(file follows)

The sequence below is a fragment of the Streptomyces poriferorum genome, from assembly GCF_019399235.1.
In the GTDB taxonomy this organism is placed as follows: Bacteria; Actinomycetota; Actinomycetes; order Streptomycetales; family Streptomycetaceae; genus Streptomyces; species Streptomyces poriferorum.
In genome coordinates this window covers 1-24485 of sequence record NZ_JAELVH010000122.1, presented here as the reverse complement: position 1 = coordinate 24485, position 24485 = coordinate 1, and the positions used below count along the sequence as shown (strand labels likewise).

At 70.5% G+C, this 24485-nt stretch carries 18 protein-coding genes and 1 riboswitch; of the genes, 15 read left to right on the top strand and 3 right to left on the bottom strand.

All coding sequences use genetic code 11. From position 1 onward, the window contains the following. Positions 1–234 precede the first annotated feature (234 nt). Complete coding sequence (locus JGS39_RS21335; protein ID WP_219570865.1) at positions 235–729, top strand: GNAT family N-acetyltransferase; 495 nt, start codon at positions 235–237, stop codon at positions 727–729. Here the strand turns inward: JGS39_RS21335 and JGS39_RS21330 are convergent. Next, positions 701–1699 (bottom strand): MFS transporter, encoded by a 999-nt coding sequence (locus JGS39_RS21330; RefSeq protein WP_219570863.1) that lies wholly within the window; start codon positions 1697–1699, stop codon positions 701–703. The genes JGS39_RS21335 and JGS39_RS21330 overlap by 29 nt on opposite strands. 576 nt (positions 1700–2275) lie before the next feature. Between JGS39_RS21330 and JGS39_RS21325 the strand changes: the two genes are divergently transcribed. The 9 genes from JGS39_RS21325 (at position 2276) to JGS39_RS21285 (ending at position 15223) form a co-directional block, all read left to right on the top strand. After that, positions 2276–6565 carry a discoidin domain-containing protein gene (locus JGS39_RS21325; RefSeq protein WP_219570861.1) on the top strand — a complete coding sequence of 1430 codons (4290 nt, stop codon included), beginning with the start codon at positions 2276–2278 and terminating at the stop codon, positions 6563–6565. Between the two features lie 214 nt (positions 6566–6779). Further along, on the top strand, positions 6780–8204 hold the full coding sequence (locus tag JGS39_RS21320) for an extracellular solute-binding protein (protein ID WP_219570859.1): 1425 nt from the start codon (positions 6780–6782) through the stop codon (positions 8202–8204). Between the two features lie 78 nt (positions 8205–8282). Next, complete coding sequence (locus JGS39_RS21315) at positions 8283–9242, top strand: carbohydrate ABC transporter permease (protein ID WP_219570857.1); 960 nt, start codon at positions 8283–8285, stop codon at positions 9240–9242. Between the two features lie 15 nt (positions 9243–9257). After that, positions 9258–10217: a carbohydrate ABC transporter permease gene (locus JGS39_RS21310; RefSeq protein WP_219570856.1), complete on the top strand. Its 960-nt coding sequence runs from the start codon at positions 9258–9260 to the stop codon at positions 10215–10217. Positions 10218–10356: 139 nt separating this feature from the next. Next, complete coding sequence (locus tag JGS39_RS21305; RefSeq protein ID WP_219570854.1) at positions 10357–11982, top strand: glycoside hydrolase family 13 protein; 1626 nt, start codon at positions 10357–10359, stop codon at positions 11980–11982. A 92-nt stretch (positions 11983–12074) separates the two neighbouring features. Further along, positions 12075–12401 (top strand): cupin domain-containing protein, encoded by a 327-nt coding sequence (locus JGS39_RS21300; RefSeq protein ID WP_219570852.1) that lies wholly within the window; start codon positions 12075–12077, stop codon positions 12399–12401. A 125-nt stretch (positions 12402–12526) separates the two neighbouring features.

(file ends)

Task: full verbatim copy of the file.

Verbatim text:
The sequence below is a fragment of the Streptomyces poriferorum genome, from assembly GCF_019399235.1.
In the GTDB taxonomy this organism is placed as follows: Bacteria; Actinomycetota; Actinomycetes; order Streptomycetales; family Streptomycetaceae; genus Streptomyces; species Streptomyces poriferorum.
In genome coordinates this window covers 1-24485 of sequence record NZ_JAELVH010000122.1, presented here as the reverse complement: position 1 = coordinate 24485, position 24485 = coordinate 1, and the positions used below count along the sequence as shown (strand labels likewise).

At 70.5% G+C, this 24485-nt stretch carries 18 protein-coding genes and 1 riboswitch; of the genes, 15 read left to right on the top strand and 3 right to left on the bottom strand.

All coding sequences use genetic code 11. From position 1 onward, the window contains the following. Positions 1–234 precede the first annotated feature (234 nt). Complete coding sequence (locus JGS39_RS21335; protein ID WP_219570865.1) at positions 235–729, top strand: GNAT family N-acetyltransferase; 495 nt, start codon at positions 235–237, stop codon at positions 727–729. Here the strand turns inward: JGS39_RS21335 and JGS39_RS21330 are convergent. Next, positions 701–1699 (bottom strand): MFS transporter, encoded by a 999-nt coding sequence (locus JGS39_RS21330; RefSeq protein WP_219570863.1) that lies wholly within the window; start codon positions 1697–1699, stop codon positions 701–703. The genes JGS39_RS21335 and JGS39_RS21330 overlap by 29 nt on opposite strands. 576 nt (positions 1700–2275) lie before the next feature. Between JGS39_RS21330 and JGS39_RS21325 the strand changes: the two genes are divergently transcribed. The 9 genes from JGS39_RS21325 (at position 2276) to JGS39_RS21285 (ending at position 15223) form a co-directional block, all read left to right on the top strand. After that, positions 2276–6565 carry a discoidin domain-containing protein gene (locus JGS39_RS21325; RefSeq protein WP_219570861.1) on the top strand — a complete coding sequence of 1430 codons (4290 nt, stop codon included), beginning with the start codon at positions 2276–2278 and terminating at the stop codon, positions 6563–6565. Between the two features lie 214 nt (positions 6566–6779). Further along, on the top strand, positions 6780–8204 hold the full coding sequence (locus tag JGS39_RS21320) for an extracellular solute-binding protein (protein ID WP_219570859.1): 1425 nt from the start codon (positions 6780–6782) through the stop codon (positions 8202–8204). Between the two features lie 78 nt (positions 8205–8282). Next, complete coding sequence (locus JGS39_RS21315) at positions 8283–9242, top strand: carbohydrate ABC transporter permease (protein ID WP_219570857.1); 960 nt, start codon at positions 8283–8285, stop codon at positions 9240–9242. Between the two features lie 15 nt (positions 9243–9257). After that, positions 9258–10217: a carbohydrate ABC transporter permease gene (locus JGS39_RS21310; RefSeq protein WP_219570856.1), complete on the top strand. Its 960-nt coding sequence runs from the start codon at positions 9258–9260 to the stop codon at positions 10215–10217. Positions 10218–10356: 139 nt separating this feature from the next. Next, complete coding sequence (locus tag JGS39_RS21305; RefSeq protein ID WP_219570854.1) at positions 10357–11982, top strand: glycoside hydrolase family 13 protein; 1626 nt, start codon at positions 10357–10359, stop codon at positions 11980–11982. A 92-nt stretch (positions 11983–12074) separates the two neighbouring features. Further along, positions 12075–12401 (top strand): cupin domain-containing protein, encoded by a 327-nt coding sequence (locus JGS39_RS21300; RefSeq protein ID WP_219570852.1) that lies wholly within the window; start codon positions 12075–12077, stop codon positions 12399–12401. A 125-nt stretch (positions 12402–12526) separates the two neighbouring features.